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  • Here is the opinion of the director of the Primo Levi Center Natalia Indrimi . Should a documentary that recounts the "gestures" of 50 Italian fascist soldiers who saved a few thousands Jews to escape Fascist persecution be screened in Italian schools?
  • Should a documentary that recounts the "gestures" of 50 Italian fascist soldiers who saved a few thousands Jews to escape Fascist persecution be screened in Italian schools? Here is the opinion of the director of the Primo Levi Center Natalia Indrimi
  • Op-Eds
    Joey Skee*(January 28, 2010)
    “Who, or more precisely, what is an Italian American? To some self-appointed arbiters of italianità, the answer is: Roman Catholic, conservative, and indisputably heterosexual.” If we have learned anything from the ongoing scrutiny of the Italian-American “experience” it is that said experience is any thing but singular. Italian-American histories and cultures are diverse, multifaceted, and ever open to new interpretations and revisions.
  • Op-Eds
    Joey Skee*(January 28, 2010)
    “Who, or more precisely, what is an Italian American? To some self-appointed arbiters of italianità, the answer is: Roman Catholic, conservative, and indisputably heterosexual.” If we have learned anything from the ongoing scrutiny of the Italian-American “experience” it is that said experience is any thing but singular. Italian-American histories and cultures are diverse, multifaceted, and ever open to new interpretations and revisions.
  • This colloquium is not about the MTV show “Jersey Shore” and it does not justify it in any manner. This colloquium is about the phenomenon of the “Guido” that, regardless of its merits or lack thereof, has its origins and is associated with Italians in America. Whether one likes it or not, this component of Italian-American youth—an articulation of cultural expression, call it what one wishes—does exist. We are not asking anyone “to accept” this or any other “sub-culture” that may exist in the Italian-American community. Yet, precisely because this culture has been show-cased on television, and precisely because it has remained unknown to many, we need to be sure that we can speak to it in an informed manner.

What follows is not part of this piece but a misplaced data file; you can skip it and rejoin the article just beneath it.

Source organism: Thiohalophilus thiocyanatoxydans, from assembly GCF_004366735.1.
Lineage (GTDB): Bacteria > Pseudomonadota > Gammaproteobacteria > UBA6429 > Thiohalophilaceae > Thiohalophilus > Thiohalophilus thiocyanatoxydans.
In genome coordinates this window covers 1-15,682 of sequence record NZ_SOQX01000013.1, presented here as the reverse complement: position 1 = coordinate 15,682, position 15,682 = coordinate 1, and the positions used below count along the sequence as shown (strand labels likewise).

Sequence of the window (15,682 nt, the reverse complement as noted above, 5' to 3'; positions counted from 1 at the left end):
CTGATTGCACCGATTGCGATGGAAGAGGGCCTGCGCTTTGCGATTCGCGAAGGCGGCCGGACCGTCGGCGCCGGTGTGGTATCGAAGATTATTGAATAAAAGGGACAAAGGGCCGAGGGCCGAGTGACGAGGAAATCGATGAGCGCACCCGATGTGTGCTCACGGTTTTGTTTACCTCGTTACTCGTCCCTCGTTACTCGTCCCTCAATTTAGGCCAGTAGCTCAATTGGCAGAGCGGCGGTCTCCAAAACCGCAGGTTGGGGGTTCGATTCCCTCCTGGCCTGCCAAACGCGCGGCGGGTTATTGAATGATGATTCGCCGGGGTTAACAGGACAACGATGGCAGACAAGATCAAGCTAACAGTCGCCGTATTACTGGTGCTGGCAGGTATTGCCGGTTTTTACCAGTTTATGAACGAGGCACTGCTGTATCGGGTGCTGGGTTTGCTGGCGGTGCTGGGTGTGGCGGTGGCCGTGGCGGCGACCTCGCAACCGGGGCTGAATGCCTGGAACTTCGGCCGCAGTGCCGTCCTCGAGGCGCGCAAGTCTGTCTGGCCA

• The Director of “Pane Amaro” (Bitter Bread), an acclaimed doumentary about the life and history of early Italian immigrats in the U.S., talks about whether sweeping dirt under the rug is the way to deal with undesirable facts. His film touched upon several diffucult topics, including he lynching of thirty-nine Italian immigrants across the United States between 1886 and 1916. “Occasionally you do find some people who, when faced with difficult, uneasy subjects, react by closing their eyes; they prefer not to know about them and even try to prevent you from talking about them. They use a metaphor, you know, they say that we shouldn’t ‘wash our dirty laundry in public’. And I think it doesn’t advance the conversation. I do believe that we need to explore difficult issues such as this."
  • Op-Eds
    Joey Skee(January 20, 2010)
    A social scientist’s take on guidos, prominenti, and intellectual inquiry.
  • On the occasion of the 65th anniversary of the liberation of Auschwitz in 1945, the John D. Calandra Italian American Institute of CUNY has organized the screening of two movies: "50 ITALIANI. The men who Saved 50,000 Jewish Lives" and "Memories of Anna Frank" (January 20, 11:30 am and 6:00 pm). The two events are part of the 4th edition of Rai Fiction Week (January 19-22, 2010)

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